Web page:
Gone are the days of secrets. Social media is now more intresting than reality. You don’t have or want to meet anybody in person anymore. Every aspect of a person’s life is now on Facebook or Twitter from the time the person wakes up to the time the person goes to sleep.
Mumbai-based Prashant Gautam Nanaware is a typical example. “I take pictures of everything, including food, and post things online instantly,” says the 30-year-old communication consultant who has Twitter, Instagram, Snapchat, Facebook and WhatsApp on his phone, with all the notifications always on. Even his travelling is full of clicking, “instagramming”, and responding to incoming messages. “What’s an off time? My phone’s on my bedside when I sleep; when I wake up, I see my notifications first. And I like it when my photos and posts get likes or comments,” he says. Recently, while watching Baahubali: The Conclusion, he did a live movie review on Twitter. When he participated in the Mumbai Marathon last year, he ran a Facebook Live session while running. He carries a full power bank and a charger for his OnePlusX and is online for almost 15 hours every day. “Social media has taken me over,” he says.
A female tourist visiting Australia has put a new spin on taking a long walk off a short pier. She was so intent on checking Facebook that she plunged straight into chilly waters of Port Phillip Bay. Fortunately for her there were witnesses who quickly alerted the police.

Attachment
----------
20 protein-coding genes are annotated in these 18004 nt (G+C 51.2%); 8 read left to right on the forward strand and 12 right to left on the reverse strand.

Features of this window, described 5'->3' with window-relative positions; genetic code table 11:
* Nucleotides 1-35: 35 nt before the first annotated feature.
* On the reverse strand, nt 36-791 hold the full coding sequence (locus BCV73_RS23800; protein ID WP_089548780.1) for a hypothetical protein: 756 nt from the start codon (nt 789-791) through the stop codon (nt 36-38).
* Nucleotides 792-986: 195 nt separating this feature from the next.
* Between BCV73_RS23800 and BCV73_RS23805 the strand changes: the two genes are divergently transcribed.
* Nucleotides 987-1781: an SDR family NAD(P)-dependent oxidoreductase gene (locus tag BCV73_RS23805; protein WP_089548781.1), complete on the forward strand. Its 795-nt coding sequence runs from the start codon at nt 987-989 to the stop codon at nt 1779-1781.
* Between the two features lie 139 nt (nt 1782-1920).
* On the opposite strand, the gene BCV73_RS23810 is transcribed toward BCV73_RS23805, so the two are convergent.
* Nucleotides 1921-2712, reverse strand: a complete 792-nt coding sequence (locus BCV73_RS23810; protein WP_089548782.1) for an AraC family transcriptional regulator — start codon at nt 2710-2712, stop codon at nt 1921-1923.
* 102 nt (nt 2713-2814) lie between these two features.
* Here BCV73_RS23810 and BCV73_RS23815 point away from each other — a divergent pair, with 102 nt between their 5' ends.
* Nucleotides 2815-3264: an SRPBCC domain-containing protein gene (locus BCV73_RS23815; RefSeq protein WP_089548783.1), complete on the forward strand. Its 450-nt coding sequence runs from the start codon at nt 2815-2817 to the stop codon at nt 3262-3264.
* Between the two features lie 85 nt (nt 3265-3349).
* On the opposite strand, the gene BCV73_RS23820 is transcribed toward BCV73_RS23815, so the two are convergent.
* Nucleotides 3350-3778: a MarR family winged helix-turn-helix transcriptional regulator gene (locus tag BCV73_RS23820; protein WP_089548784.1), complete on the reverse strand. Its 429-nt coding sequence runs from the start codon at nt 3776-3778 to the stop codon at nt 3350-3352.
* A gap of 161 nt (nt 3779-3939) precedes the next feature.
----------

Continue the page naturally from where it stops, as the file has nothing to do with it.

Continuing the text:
Not only was this particular tourist completely unaware of her surroundings — she also reportedly couldn’t swim. Luckily for her, Port Philip is quite shallow for the most part, and she wound up just 60 feet away from the pier where she was quickly rescued and taken to a local hospital.
The most surprising part? She didn’t lose her phone. Even though she couldn’t swim and the water temperature was around freezing, she clung tightly to her precious mobile during the whole ordeal
Sushma Goswami, 24, of India became addicted with Facebook that she spends hours in front of her computer every day checking out the site. When confronted by her parents of this issue she locked herself in her room and was found hanging from a ceiling fan the next morning.
Larry Carlat used to be a happy man having a wife and being an editor at a famous men’s magazine. This changed once he got addicted to Twitter. He describes his tweeting habit as “every hour on the hour, day and night.” When given the choice between deleting his Twitter account or losing his job he chose to keep Twitter. A month later he lost his wife after tweeting “I would’ve taken a bullet for my wife, but now I’d rather be the one pulling the trigger.”
Images source: random